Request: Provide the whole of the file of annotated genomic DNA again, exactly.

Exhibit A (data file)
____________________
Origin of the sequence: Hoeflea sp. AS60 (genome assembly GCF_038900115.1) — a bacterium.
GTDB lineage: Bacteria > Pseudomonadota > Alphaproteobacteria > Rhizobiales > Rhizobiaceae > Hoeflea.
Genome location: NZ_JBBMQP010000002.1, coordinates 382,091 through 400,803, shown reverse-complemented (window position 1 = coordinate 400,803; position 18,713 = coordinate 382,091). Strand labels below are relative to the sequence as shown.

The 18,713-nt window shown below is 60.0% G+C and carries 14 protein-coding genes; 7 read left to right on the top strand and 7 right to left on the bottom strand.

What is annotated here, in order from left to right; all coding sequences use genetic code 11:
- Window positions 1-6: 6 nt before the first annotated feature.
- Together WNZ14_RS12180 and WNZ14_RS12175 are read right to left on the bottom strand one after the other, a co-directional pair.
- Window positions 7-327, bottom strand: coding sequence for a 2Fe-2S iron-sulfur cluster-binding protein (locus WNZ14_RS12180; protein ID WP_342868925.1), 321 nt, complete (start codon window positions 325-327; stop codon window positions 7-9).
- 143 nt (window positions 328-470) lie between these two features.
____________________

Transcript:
Origin of the sequence: Hoeflea sp. AS60 (genome assembly GCF_038900115.1) — a bacterium.
GTDB lineage: Bacteria > Pseudomonadota > Alphaproteobacteria > Rhizobiales > Rhizobiaceae > Hoeflea.
Genome location: NZ_JBBMQP010000002.1, coordinates 382,091 through 400,803, shown reverse-complemented (window position 1 = coordinate 400,803; position 18,713 = coordinate 382,091). Strand labels below are relative to the sequence as shown.

The 18,713-nt window shown below is 60.0% G+C and carries 14 protein-coding genes; 7 read left to right on the top strand and 7 right to left on the bottom strand.

What is annotated here, in order from left to right; all coding sequences use genetic code 11:
- Window positions 1-6: 6 nt before the first annotated feature.
- Together WNZ14_RS12180 and WNZ14_RS12175 are read right to left on the bottom strand one after the other, a co-directional pair.
- Window positions 7-327, bottom strand: coding sequence for a 2Fe-2S iron-sulfur cluster-binding protein (locus WNZ14_RS12180; protein ID WP_342868925.1), 321 nt, complete (start codon window positions 325-327; stop codon window positions 7-9).
- 143 nt (window positions 328-470) lie between these two features.